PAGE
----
Corbridge Roman Town

Corbridge Roman Town

Corbridge Roman Town was a thriving ancient Roman settlement near Hadrian’s Wall that served as a military garrison, supply centre, and hub of civilian life. Today its well-preserved ruins may be explored, affording guests an insight into the world of Roman Britain.

Corbridge Roman Town history

Before Emperor Hadrian built his famous 73-mile wall, a succession of forts occupied the site of Corbridge from around 85 AD. These forts were built at a crossing of the River Tyne, and sat along one of the main routes northwards at the junction of Dere Street and the Stanegate – two of the most important Roman thoroughfares.

In 128 AD, Corbridge was modified to provide support for Hadrian’s Wall, built just 2.5 miles north, and became a key site for soldiers passing through on their way there. In the early 160s AD, Corbridge also became a base for legionaries, hosting the Twentieth Legion and Sixth Legion. Its original name, Coria, means ‘hosting place’ in Celtic, symbolising its role as a meeting place at the northwestern frontier of the Empire.

Following its occupation by the legionaries, a vast rebuilding program began at Corbridge. Its granaries were rebuilt, alongside a huge warehouse and market complex consisting of a number of rooms around a central courtyard, indicating its use as an important supply centre.

By the 3rd century, Corbridge had grown a thriving civilian centre around its military garrison and supply centre, and was the capital of the local administrative division. After the Romans’ departure from Britain in the 5th century however, it was rapidly abandoned and fell to ruin.

Corbridge Roman Town today

Today, Corbridge Roman Town is managed by English Heritage and is open to the public. Visitors can explore the roads and remains of the town, which include its well-preserved granaries, houses, workshops and markets. Most of the remains date from the 3rd and 4th centuries, with a small amount of wall from the original 1st century fort visible within the courtyard building.

The site’s accompanying museum offers one of the best collections of Roman artefacts in the country, and includes a fascinating array of items from the ancient town. Highlights include the Corbridge Lion, a magnificent stone statue once featured atop a Roman fountain, a gaming board complete with counters, die, and shaker, and the ‘hunt cup’, an ornate pottery vessel depicting a hunting scene.

Also within the museum is the Corbridge Hoard, found inside a chest buried over 1,900 years ago by a Roman soldier. Inside, a number of artefacts were unearthed including a suit of Roman armour used in the first reconstruction of its kind.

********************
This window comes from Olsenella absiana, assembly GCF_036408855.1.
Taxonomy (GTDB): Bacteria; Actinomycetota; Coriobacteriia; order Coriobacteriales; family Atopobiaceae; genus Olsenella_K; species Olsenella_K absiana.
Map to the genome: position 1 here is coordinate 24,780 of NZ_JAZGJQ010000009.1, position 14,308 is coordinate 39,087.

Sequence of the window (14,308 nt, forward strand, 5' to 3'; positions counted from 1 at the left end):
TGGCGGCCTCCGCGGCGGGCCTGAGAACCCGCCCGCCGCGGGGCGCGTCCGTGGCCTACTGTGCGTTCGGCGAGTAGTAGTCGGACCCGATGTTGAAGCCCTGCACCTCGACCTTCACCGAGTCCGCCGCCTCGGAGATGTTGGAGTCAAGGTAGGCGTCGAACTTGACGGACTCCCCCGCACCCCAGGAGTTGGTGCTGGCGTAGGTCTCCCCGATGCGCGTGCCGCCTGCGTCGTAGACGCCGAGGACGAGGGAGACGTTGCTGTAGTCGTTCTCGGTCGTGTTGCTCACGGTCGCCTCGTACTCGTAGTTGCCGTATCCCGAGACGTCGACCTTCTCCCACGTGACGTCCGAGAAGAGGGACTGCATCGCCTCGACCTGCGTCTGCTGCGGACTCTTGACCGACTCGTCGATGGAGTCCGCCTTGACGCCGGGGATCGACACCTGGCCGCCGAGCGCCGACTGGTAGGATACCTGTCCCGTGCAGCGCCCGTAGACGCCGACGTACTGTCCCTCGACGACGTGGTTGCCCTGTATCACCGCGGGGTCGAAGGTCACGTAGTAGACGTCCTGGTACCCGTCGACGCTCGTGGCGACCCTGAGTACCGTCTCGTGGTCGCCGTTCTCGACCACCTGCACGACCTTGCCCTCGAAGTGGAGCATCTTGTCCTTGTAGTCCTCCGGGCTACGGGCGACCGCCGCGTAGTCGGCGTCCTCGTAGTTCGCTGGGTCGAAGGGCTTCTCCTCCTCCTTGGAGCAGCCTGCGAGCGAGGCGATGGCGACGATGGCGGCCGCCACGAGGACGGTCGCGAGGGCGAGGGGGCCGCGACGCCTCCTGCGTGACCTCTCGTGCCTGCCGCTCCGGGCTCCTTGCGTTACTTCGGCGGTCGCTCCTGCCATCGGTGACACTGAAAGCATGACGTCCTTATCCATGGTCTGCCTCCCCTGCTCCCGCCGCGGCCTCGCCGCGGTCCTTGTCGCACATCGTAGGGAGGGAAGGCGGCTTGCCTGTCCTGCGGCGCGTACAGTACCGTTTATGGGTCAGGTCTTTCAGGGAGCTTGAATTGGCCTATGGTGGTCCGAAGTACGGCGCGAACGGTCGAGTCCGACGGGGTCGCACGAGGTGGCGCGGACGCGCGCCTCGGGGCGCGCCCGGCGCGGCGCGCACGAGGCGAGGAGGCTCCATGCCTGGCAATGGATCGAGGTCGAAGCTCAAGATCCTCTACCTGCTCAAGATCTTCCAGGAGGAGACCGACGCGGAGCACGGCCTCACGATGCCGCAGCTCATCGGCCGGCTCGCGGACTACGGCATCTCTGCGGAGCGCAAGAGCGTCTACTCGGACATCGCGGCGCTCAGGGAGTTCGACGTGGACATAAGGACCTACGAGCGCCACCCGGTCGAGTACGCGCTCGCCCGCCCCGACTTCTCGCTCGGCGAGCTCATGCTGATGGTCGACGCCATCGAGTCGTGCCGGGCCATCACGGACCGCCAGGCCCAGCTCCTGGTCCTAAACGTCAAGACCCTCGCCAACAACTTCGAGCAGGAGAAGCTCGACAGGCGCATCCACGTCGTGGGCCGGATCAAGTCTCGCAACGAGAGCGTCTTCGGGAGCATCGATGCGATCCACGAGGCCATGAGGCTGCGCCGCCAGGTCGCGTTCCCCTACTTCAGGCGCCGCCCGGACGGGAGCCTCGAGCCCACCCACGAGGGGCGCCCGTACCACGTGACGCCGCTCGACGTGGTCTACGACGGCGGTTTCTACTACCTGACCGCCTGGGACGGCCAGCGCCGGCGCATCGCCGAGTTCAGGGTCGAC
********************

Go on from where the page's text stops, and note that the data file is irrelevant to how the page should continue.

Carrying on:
Getting to Corbridge Roman Town

Corbridge Roman Town is located half a mile north-west of the village of Corbridge, on a minor road off the A69. Free parking is available at the site, with additional parking in Corbridge by the river. Corbridge train station is a 25-minute walk to the site, while the 686 bus service runs to the Roman Town entrance stop directly outside. A number of other bus services run into the centre of Corbridge, from which it is 15-minute walk to the site.


Corbridge

The village of Corbridge is located in south Northumberland, 16 miles west of Newcastle and 3½ miles east of Hexham. It stands in an elevated position on the north bank of the river Tyne, within a parish and deanery of the same name.

Corbridge has a long history, recorded from early times. The Romans created a town and administrative centre here, called Corstopitum. The Roman road known as Watling Street passes through the parish. Corstopitum was known as a centre where the surrounding British people lived and worked much as they had before the Romans came.

The Anglican church of St. Andrews is the parish church of Corbridge, and is thought to have been consecrated in 676AD. St. Wilfrid is supposed to have built the church at the same time that Hexham Abbey was constructed. It has changed several times throughout the centuries, with a Norman doorway still in evidence, as well as a lych gate constructed in memory of the soldiers killed in the First World War. There are only three fortified vicarages in the county, and one of these is at Corbridge. Built during the reign of Edward II in the thirteenth century, the vicar's pele is to be found in the southeast corner of the churchyard, said to have walls 4 feet in thickness and built mainly from stones taken from Corstopitum. The register for St. Andrews dates from 1657. Later on in the town's ecclesiastical history, Wesleyan, Primitive and Free Methodist chapels were all built too.